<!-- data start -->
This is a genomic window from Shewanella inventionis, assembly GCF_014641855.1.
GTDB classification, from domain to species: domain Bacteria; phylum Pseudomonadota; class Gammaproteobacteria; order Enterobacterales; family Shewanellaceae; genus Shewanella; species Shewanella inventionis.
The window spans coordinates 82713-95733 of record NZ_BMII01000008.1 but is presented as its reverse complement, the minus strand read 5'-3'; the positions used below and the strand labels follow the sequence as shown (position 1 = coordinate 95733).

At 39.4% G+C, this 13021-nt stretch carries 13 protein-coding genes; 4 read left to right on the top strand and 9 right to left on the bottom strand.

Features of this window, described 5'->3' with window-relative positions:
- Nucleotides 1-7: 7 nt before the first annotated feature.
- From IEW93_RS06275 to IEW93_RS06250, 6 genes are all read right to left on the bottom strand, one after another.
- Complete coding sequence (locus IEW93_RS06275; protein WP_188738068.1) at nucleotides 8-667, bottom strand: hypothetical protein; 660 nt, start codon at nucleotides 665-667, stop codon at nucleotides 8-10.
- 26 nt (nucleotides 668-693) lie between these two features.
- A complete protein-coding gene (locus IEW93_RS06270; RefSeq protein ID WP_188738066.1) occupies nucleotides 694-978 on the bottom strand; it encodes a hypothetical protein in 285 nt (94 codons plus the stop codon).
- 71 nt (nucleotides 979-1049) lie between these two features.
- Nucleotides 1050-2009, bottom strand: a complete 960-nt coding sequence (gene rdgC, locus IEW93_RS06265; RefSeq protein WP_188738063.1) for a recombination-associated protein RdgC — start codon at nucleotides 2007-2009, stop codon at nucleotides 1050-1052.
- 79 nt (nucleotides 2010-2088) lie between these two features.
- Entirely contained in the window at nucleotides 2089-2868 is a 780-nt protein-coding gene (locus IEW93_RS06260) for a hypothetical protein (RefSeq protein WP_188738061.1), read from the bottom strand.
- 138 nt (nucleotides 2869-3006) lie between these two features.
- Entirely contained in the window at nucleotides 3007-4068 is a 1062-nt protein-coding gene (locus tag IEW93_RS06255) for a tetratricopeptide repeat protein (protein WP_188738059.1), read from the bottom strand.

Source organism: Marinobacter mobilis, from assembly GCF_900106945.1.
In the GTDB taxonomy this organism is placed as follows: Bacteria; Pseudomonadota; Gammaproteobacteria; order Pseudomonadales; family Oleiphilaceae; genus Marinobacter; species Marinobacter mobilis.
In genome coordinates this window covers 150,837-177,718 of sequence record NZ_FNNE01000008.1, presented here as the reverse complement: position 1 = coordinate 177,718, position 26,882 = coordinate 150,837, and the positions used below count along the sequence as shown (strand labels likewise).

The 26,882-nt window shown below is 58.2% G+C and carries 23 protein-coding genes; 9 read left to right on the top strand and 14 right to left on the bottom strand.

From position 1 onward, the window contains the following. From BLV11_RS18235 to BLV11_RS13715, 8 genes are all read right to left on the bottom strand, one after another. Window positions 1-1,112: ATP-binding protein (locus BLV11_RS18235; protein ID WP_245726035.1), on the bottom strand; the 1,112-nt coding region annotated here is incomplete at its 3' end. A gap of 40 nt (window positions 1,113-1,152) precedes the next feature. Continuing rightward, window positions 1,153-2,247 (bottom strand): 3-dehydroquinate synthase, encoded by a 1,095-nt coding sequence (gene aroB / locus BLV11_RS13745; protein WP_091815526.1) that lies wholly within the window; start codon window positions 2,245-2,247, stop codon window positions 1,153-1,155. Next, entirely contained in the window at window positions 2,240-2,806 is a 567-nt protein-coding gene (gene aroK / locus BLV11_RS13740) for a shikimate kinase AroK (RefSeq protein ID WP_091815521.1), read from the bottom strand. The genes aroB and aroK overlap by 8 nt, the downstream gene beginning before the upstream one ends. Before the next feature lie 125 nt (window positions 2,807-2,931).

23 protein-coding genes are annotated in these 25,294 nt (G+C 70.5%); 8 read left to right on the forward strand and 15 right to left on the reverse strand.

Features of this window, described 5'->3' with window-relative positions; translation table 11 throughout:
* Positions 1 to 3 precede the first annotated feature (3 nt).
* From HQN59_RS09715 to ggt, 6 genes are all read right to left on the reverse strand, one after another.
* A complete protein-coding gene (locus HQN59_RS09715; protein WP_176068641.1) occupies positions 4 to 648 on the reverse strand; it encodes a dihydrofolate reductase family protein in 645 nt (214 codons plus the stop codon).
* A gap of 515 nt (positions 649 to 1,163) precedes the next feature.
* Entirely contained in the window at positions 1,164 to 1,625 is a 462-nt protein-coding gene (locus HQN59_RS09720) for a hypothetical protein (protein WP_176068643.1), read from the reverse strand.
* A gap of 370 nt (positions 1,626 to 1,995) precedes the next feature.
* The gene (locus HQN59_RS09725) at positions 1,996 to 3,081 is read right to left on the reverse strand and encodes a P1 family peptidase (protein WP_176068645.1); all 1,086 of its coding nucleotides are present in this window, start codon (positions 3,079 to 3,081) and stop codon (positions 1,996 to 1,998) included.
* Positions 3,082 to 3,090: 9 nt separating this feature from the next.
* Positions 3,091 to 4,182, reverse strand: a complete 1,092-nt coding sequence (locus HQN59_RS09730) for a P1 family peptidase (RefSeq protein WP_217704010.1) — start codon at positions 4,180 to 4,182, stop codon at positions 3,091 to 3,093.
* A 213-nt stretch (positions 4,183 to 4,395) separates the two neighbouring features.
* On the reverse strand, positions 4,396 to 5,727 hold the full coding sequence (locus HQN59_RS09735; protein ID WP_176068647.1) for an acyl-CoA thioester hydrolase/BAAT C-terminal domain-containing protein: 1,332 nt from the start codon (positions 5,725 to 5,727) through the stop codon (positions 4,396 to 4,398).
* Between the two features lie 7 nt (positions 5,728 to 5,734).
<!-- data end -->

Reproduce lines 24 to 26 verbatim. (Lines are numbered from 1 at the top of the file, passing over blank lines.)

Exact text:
* Positions 1 to 3 precede the first annotated feature (3 nt).
* From HQN59_RS09715 to ggt, 6 genes are all read right to left on the reverse strand, one after another.
* A complete protein-coding gene (locus HQN59_RS09715; protein WP_176068641.1) occupies positions 4 to 648 on the reverse strand; it encodes a dihydrofolate reductase family protein in 645 nt (214 codons plus the stop codon).